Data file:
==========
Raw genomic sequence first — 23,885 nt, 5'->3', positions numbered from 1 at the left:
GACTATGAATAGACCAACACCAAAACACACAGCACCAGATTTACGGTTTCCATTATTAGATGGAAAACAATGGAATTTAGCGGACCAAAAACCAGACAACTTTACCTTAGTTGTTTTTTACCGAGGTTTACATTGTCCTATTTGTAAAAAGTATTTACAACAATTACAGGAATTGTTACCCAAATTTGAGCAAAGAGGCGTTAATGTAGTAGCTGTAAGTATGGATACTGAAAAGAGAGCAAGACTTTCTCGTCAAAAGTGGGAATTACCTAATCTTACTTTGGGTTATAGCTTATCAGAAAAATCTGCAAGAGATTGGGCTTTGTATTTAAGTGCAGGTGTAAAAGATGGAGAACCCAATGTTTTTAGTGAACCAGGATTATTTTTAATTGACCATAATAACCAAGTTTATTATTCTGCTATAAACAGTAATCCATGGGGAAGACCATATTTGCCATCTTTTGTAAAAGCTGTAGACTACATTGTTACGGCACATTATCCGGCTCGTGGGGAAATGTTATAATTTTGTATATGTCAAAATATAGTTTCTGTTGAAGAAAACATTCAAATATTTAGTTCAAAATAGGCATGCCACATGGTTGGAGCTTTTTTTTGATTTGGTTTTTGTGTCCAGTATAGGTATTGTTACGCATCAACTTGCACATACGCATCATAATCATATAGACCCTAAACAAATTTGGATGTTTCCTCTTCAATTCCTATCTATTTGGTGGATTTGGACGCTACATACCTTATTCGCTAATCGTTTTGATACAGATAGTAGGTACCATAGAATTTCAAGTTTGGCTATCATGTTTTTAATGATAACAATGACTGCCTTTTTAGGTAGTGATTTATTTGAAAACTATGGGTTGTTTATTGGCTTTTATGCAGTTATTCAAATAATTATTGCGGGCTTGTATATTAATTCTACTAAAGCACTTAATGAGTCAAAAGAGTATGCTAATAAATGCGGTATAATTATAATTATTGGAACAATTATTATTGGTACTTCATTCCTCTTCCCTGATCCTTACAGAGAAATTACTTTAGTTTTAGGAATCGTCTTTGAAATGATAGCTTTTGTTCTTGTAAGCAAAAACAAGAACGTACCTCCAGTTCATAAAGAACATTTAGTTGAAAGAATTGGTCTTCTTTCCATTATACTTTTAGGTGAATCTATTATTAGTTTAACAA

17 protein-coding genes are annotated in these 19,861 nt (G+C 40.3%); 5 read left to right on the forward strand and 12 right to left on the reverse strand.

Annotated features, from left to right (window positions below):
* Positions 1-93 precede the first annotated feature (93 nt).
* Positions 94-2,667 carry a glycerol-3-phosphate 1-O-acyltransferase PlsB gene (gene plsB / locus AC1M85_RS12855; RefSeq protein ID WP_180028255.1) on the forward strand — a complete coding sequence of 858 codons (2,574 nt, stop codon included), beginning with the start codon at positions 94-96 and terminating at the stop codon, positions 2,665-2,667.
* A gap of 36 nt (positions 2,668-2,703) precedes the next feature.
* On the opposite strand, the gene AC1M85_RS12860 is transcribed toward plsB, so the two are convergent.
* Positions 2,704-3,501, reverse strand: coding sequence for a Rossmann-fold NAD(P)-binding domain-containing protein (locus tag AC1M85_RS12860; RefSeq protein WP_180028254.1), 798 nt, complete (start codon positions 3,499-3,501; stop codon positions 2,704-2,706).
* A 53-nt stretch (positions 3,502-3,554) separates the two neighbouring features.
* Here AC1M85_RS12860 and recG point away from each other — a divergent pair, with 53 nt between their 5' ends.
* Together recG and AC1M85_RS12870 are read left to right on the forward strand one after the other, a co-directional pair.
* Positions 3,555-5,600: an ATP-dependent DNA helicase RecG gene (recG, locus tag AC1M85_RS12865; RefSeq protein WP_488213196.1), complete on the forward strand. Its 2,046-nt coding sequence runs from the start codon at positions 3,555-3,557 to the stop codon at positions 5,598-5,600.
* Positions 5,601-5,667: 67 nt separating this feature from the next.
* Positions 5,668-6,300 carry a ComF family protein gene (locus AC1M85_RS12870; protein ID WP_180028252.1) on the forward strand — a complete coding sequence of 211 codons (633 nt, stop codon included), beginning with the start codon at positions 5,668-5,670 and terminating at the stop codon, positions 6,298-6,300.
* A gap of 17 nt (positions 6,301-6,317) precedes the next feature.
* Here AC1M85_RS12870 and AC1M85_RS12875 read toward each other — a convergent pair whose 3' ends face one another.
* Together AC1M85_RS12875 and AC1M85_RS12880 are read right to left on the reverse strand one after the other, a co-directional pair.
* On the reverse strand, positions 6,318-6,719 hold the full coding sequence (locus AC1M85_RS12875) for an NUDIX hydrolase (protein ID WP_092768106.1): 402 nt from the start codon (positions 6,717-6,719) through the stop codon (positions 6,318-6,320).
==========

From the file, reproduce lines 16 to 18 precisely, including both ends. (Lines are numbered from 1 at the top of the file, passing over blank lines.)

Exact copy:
* A gap of 17 nt (positions 6,301-6,317) precedes the next feature.
* Here AC1M85_RS12870 and AC1M85_RS12875 read toward each other — a convergent pair whose 3' ends face one another.
* Together AC1M85_RS12875 and AC1M85_RS12880 are read right to left on the reverse strand one after the other, a co-directional pair.